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Liver Cancer: Diagnosis

If your healthcare provider thinks you might have liver cancer, certain exams and tests will be done to know for sure. The process starts with your healthcare provider asking you questions. You'll be asked about your health history, your symptoms, risk factors, and family history of disease. A physical exam will be done.

What tests might I need?

You may have 1 or more of these tests:

  • Blood tests

  • Imaging tests

  • Biopsy

Blood tests

Blood tests help your provider get an idea of your overall health. Some can help to look for signs of liver cancer.

Alpha-fetoprotein (AFP) blood test

AFP is a protein in the blood. AFP levels are often high in people with liver cancer. But other conditions can also raise AFP levels. So this test alone can't be used to diagnose liver cancer.

Liver function tests (LFTs)

These tests can show liver irritation and inflammation. They can't tell for sure if you have liver cancer. But if the tests show liver damage, your healthcare provider will likely do other tests to look for the cause of the damage. The damage could be from many different things, like cirrhosis, hepatitis, or cancer.

Imaging tests

Imaging tests may also be done to look for liver cancer.

Ultrasound

This is often the first test done if your healthcare provider suspects liver cancer. An ultrasound is easy to do and doesn’t use radiation. It's very good at showing whether a liver tumor is a fluid-filled sac (cyst) that’s likely not cancer, or a solid mass that’s more likely to be cancer. An ultrasound uses sound waves to look for changes in the liver. The sound waves bounce off your insides and send back a series of signals. A computer turns these signals into images.

MRI

This test creates detailed images of the liver and nearby organs. An MRI uses magnets and radio waves to take pictures of the inside of the body. MRIs can show more detail than other imaging tests. A contrast dye may be put into your blood through a vein before this test. The dye helps get clearer images.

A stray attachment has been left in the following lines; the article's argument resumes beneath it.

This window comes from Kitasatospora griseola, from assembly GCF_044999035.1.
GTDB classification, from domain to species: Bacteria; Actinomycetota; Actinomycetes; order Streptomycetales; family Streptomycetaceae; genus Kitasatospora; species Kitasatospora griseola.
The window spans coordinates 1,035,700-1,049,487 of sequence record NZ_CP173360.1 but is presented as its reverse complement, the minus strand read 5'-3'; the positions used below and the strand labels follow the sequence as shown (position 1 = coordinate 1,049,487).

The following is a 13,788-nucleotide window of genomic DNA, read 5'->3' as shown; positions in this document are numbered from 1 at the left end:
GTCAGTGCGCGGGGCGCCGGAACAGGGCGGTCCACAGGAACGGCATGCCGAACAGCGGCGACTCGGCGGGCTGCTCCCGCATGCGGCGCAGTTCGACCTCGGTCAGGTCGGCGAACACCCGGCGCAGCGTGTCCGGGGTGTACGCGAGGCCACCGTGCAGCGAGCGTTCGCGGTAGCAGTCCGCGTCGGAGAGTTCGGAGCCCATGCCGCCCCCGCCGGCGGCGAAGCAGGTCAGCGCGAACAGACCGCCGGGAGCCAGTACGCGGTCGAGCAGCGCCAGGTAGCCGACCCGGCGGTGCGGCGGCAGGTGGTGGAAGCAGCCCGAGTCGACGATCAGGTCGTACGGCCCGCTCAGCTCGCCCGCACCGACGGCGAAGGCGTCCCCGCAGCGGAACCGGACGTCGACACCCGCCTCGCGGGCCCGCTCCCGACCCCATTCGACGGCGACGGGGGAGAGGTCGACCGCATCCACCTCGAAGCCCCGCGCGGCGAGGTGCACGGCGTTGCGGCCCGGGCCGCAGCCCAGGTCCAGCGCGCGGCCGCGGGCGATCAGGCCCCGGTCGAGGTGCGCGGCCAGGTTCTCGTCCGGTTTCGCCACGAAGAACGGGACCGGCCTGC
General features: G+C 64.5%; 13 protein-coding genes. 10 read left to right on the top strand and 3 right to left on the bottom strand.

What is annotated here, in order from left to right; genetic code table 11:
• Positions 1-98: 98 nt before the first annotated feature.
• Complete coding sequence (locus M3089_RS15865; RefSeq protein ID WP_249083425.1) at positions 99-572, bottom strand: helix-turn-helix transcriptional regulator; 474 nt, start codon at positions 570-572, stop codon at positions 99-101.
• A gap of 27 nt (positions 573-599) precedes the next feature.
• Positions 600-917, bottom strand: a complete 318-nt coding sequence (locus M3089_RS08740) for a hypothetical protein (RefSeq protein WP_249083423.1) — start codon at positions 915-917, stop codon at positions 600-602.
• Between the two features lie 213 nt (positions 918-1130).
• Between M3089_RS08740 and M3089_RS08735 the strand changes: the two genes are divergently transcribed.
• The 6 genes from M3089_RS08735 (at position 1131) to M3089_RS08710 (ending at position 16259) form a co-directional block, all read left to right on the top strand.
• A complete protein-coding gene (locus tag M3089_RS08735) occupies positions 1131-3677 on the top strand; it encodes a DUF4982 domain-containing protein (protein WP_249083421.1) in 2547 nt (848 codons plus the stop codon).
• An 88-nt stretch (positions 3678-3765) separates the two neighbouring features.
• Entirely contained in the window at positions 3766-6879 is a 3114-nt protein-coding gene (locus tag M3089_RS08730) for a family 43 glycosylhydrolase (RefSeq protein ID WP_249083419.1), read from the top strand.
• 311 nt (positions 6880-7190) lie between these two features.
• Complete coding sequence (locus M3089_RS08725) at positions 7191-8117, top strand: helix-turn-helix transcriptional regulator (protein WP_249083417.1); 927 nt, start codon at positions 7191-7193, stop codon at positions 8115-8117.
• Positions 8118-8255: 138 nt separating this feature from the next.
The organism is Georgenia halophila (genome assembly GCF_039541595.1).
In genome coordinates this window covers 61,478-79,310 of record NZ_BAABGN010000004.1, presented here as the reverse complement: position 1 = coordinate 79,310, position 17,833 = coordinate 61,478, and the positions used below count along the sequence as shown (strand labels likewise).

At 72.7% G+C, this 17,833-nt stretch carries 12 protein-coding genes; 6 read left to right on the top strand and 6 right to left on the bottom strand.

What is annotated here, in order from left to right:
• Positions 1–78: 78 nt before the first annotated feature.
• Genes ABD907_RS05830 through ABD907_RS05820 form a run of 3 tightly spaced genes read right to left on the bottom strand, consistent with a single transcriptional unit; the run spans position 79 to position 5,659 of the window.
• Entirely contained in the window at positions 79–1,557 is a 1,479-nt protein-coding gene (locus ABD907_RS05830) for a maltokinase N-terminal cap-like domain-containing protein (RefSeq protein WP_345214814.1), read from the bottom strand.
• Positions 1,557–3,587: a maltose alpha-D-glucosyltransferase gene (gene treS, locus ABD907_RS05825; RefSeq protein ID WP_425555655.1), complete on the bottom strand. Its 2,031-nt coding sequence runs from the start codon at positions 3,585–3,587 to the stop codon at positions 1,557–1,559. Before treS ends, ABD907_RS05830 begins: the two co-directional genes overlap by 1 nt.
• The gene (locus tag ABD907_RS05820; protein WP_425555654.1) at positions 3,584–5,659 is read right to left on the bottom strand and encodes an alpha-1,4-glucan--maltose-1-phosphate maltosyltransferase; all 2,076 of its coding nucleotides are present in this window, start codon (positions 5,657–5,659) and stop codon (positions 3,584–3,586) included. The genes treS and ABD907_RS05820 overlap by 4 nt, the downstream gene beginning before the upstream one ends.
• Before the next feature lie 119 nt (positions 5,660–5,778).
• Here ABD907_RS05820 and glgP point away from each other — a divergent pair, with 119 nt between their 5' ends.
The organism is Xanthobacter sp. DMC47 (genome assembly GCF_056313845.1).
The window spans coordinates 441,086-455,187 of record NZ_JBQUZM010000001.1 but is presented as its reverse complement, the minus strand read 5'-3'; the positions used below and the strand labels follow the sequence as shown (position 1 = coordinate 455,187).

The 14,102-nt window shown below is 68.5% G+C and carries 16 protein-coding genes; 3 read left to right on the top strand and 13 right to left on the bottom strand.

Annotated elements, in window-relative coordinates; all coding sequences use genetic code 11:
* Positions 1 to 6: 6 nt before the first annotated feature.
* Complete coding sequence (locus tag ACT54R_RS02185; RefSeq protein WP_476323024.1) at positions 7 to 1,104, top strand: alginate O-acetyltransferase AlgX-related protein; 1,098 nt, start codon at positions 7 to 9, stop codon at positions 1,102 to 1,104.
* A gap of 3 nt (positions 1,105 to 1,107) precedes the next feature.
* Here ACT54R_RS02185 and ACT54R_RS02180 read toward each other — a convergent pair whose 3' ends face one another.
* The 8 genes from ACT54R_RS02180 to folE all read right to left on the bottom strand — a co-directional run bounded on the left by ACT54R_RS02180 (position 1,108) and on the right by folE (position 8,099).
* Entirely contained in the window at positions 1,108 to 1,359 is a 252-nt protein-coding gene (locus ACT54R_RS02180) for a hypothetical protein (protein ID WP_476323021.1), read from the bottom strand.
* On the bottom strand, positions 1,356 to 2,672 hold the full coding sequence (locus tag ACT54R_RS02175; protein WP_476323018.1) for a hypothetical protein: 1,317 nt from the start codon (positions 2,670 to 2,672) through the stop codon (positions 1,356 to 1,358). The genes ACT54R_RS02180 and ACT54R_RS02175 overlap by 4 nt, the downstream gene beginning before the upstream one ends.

CT scan

A CT scan uses X-rays taken from many angles. It creates very detailed cross-section pictures of the liver and nearby tissues.

Biopsy

If an imaging test shows something in your liver that looks like it might be cancer, your healthcare provider may take out small pieces (called samples) of liver tissue for testing. This is called a biopsy. Then, a pathologist, a healthcare provider who specializes in looking at cells, checks the samples to find out if cancer is there. A biopsy is the only way to know for sure that a change is cancer. There are a few ways to do a biopsy. They include:

Needle biopsy

A thin, hollow needle is put through your skin. It goes into the liver tumor to get a tiny piece of it. A needle biopsy is normally done during a CT scan or ultrasound. The imaging tests help your healthcare provider be sure the needle is going into the tumor. 

Laparoscopic biopsy

During laparoscopy, small cuts are made in your belly. Your healthcare provider then puts long surgical tools into those cuts. One of these tools has a tiny lighted video camera on the end that projects images on a screen. This allows your provider to look at the surface of your liver and nearby organs. If tumors or changed areas are seen, the tools put in the other cuts can be used to take out samples for testing.

Surgical biopsy

This is the most common type of biopsy used for liver cancer. In this case, the tissue for biopsy is taken out during surgery to remove the tumor. 

Getting your test results

When your healthcare provider has the results of your tests, they will contact you. It may take a few days. Ask how you can expect to find out about your test results. Will it be a phone call or do you need to make an appointment?

Your healthcare provider will talk with you about other tests you may need if liver cancer is found. Make sure you understand the results and what your next steps should be.

Online Medical Reviewer: Kimberly Stump-Sutliff RN MSN AOCNS
Online Medical Reviewer: L Renee Watson MSN RN
Online Medical Reviewer: Todd Gersten MD
Date Last Reviewed: 2/1/2021
© 2021 The StayWell Company, LLC. All rights reserved. This information is not intended as a substitute for professional medical care. Always follow your healthcare provider's instructions.